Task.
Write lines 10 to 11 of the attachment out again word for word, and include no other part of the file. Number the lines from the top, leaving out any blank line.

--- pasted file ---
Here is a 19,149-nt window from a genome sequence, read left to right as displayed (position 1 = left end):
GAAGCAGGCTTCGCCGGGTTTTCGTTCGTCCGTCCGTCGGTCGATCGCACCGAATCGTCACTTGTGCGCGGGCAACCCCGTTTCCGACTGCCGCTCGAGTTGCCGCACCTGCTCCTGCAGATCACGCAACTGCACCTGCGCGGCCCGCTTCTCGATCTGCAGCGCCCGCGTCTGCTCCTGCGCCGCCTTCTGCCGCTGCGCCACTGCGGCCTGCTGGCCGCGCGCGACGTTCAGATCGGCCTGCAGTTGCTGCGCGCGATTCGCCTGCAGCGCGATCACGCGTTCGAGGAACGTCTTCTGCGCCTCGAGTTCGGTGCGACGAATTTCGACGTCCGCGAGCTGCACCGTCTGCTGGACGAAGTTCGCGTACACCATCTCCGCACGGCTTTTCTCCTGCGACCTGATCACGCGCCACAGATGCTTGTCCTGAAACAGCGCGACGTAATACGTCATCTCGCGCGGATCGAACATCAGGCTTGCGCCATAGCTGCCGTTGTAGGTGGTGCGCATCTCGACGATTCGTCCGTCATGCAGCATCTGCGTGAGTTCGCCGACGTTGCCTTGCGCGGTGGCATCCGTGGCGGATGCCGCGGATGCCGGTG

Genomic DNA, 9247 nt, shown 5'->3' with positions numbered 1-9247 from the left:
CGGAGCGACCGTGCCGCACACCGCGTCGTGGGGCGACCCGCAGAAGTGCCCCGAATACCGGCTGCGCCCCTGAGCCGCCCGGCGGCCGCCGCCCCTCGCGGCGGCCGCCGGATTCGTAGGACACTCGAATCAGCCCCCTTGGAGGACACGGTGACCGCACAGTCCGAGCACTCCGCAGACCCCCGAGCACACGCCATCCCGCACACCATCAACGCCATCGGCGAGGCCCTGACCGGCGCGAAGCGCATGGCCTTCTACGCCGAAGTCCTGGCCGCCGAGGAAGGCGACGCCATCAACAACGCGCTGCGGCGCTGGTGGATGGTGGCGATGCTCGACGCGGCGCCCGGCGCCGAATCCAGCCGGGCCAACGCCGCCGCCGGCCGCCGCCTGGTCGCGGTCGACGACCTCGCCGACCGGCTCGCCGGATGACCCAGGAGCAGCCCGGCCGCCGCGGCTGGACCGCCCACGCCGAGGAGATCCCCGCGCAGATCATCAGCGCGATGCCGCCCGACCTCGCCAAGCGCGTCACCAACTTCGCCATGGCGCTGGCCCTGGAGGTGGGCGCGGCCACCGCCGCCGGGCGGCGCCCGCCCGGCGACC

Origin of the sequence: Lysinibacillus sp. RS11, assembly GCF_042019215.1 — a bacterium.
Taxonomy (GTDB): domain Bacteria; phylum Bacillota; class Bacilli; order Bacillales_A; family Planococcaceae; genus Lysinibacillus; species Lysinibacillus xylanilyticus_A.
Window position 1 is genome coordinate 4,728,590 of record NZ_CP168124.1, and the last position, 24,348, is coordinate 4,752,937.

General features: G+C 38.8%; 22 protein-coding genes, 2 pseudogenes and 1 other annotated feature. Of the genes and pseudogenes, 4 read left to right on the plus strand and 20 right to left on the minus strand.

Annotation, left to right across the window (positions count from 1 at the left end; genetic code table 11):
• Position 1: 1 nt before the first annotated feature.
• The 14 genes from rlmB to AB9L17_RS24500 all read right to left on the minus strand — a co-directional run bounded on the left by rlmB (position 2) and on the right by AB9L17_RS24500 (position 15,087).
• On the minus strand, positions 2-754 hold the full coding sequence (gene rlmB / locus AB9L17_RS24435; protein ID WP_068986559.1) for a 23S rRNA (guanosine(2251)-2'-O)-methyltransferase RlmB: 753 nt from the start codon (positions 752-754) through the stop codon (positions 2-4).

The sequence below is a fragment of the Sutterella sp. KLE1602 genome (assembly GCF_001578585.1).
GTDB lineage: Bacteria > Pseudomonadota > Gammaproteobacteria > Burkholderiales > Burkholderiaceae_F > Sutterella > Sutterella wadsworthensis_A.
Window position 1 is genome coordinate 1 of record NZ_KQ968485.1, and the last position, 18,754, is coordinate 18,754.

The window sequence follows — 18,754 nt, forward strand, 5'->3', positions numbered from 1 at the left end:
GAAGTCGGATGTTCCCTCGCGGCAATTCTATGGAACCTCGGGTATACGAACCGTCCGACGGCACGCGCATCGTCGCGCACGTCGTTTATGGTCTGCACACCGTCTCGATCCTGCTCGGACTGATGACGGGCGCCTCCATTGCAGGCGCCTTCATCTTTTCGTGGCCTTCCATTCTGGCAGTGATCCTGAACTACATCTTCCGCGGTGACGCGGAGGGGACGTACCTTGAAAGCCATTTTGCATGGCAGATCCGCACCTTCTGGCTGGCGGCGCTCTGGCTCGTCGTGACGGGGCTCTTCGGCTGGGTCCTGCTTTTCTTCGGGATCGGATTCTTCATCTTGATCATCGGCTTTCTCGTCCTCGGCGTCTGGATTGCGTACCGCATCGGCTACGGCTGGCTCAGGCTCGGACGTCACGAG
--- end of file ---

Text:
• Position 1: 1 nt before the first annotated feature.
• The 14 genes from rlmB to AB9L17_RS24500 all read right to left on the minus strand — a co-directional run bounded on the left by rlmB (position 2) and on the right by AB9L17_RS24500 (position 15,087).